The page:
An exciting, contemporary re-telling of an ancient Shinto myth combined with the story of today’s struggle to save our old-growth forests and stop the sprawl. Tying together themes being addressed by a broad world movement chrystalising around such organizations as Smart Growth and Congress for a New Urbanism, The Tree attempts to sing about the unthinkable – can there be life without cars?





BIOs


Peter Wing Healey
librettist, choreographer, director and founder of The Mesopotamian Opera Company, Inc., whose original operas have been presented in New York at P.S. 122, The Judson Church, The Vineyard Theater, The Middle Collegiate Church, The R.A.P.P. Arts Center, H.E.R.E., The Greenwich House and Alice Tully Hall, now lives and works in Los Angeles. He has a long association with The Mark Morris Dance Group both as a performer and as rehearsal director. He worked on The White Oak Project with Mikial Baryshnikov and has been balletmaster on the John Adams/Peter Sellars opera “Nixon in China” from its inception at the Houston Grand Opera, through productions at The Los Angeles Opera, The Frankfurt Opera, The Nederlands Opera to the latest staging at the English National Opera in London. In Los Angeles he has danced original works at The Getty Center, 2100 Square Feet, U.C.L.A., L.A.T.C. and Highways. He has received support for his work from American Opera Projects, TWEED Productions and The Gilman Foundation.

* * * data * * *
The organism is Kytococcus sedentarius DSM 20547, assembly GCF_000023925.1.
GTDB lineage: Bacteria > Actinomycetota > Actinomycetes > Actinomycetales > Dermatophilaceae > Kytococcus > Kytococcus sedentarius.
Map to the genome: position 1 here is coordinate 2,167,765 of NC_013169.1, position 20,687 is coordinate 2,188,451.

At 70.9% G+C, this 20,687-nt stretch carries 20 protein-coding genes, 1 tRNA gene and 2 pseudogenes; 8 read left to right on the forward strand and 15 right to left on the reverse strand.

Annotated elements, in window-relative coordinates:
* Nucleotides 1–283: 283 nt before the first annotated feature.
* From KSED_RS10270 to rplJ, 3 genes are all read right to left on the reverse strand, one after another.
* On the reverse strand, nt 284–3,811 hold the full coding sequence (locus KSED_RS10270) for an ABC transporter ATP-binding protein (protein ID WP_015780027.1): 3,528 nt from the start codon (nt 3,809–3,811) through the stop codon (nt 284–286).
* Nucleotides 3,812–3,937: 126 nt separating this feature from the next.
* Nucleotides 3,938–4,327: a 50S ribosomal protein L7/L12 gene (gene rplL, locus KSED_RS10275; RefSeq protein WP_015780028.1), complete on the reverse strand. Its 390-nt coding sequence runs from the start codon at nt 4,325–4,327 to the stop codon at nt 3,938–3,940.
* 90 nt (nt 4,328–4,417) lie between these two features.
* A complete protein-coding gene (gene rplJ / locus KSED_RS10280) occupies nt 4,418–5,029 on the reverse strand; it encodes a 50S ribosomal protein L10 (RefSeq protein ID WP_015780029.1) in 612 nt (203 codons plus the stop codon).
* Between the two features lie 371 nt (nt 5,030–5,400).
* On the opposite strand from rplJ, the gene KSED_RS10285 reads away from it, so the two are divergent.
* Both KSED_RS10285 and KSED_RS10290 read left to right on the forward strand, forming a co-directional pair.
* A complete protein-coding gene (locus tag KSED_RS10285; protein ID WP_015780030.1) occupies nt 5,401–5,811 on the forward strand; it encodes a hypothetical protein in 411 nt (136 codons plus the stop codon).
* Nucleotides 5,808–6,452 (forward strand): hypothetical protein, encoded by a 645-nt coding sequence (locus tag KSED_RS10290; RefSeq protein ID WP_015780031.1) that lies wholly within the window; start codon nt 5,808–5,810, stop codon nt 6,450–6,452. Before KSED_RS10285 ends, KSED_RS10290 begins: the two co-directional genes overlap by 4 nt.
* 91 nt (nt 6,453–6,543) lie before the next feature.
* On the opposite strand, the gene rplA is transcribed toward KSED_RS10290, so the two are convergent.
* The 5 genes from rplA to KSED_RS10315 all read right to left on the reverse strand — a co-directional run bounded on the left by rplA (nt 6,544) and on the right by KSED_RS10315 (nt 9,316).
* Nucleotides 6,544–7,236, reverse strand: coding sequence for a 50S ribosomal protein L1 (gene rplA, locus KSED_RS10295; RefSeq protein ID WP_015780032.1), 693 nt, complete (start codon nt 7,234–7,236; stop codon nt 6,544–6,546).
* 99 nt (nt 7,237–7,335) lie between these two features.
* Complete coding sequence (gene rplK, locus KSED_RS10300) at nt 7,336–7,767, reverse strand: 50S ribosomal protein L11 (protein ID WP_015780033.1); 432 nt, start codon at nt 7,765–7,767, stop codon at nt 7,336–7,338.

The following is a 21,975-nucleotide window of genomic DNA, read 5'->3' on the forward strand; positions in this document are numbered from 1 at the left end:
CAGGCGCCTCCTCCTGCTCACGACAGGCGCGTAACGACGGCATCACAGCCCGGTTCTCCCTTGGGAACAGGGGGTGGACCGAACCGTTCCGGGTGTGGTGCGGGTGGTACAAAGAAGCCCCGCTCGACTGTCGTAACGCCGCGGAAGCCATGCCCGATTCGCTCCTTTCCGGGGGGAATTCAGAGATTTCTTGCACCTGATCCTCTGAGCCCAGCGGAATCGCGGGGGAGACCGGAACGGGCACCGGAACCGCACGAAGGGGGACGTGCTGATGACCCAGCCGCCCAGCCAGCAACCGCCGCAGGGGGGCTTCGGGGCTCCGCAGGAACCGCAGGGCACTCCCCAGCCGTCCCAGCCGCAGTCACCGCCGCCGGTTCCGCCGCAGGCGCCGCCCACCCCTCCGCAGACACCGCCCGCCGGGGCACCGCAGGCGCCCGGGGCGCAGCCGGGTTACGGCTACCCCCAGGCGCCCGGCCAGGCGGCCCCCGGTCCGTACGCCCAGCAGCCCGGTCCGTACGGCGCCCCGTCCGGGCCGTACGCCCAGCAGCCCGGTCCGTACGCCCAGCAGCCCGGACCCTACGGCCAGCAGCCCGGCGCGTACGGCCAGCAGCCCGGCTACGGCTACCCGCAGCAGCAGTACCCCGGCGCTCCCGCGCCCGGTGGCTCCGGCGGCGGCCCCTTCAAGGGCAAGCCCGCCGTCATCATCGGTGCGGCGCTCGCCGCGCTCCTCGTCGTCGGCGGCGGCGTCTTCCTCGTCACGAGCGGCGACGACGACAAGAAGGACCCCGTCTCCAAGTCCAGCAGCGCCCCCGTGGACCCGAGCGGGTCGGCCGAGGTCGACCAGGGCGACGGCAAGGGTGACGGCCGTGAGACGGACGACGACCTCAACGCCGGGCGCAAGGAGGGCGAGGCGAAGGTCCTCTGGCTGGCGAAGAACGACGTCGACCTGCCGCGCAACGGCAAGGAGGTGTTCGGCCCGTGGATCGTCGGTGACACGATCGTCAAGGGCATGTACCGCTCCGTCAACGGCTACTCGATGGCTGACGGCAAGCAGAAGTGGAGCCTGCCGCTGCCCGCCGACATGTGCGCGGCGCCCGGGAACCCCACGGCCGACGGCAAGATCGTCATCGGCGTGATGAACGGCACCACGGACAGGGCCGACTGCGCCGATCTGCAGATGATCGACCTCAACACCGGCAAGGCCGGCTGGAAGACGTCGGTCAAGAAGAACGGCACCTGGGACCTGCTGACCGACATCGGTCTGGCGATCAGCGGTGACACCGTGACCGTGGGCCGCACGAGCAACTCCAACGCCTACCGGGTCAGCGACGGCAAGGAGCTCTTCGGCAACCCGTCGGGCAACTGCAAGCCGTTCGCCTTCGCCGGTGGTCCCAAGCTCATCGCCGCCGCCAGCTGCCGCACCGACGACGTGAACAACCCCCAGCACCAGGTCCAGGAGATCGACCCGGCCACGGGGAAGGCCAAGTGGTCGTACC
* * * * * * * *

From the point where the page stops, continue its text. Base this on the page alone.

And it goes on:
contact: email tel: 323-343-1171





Linda Dowdell
is a New York-based composer, arranger and musical director. Specializing in new work, she is a regular at the NYC International Fringe (Ellen Craft, a New Opera and All American Boy), having produced her own mini-opera The Big Window (text by NYC playwright Kate Browne) at the Edinburgh Fringe where she was praised as “showing a very rare instinct for word-setting.” For her 1991 opera The Norma for The Mesopotamian Opera she was hailed by New York critic Bruce Michael Gelbert as a “stirring and contemporary voice”, her score combining “Baroque and Romantic influences, with sides of Broadway flash and early rock.” She was Musical Director of Adam Guettel’s Floyd Collins at Berkshire Theatre Festival in Massachusetts. In the dance world she was, for her ten years, musical director of the Mark Morris Dance Group, and was the original pianist and musical director of Mikhail Baryshnikov’s White Oak Dance Project. As a conductor she has made appearances with many orchestras including the Brooklyn Philharmonic and the Virginia Symphony. Currently she is composer/lyricist of Parlour Song (collaborator Lynn M. Thomson, dramaturg, Rent) and has been named a Tribeca Performing Arts Center Artist-in-Residence 2004-05.

 

Post a Comment

Links to this post:

Create a Link

<< Home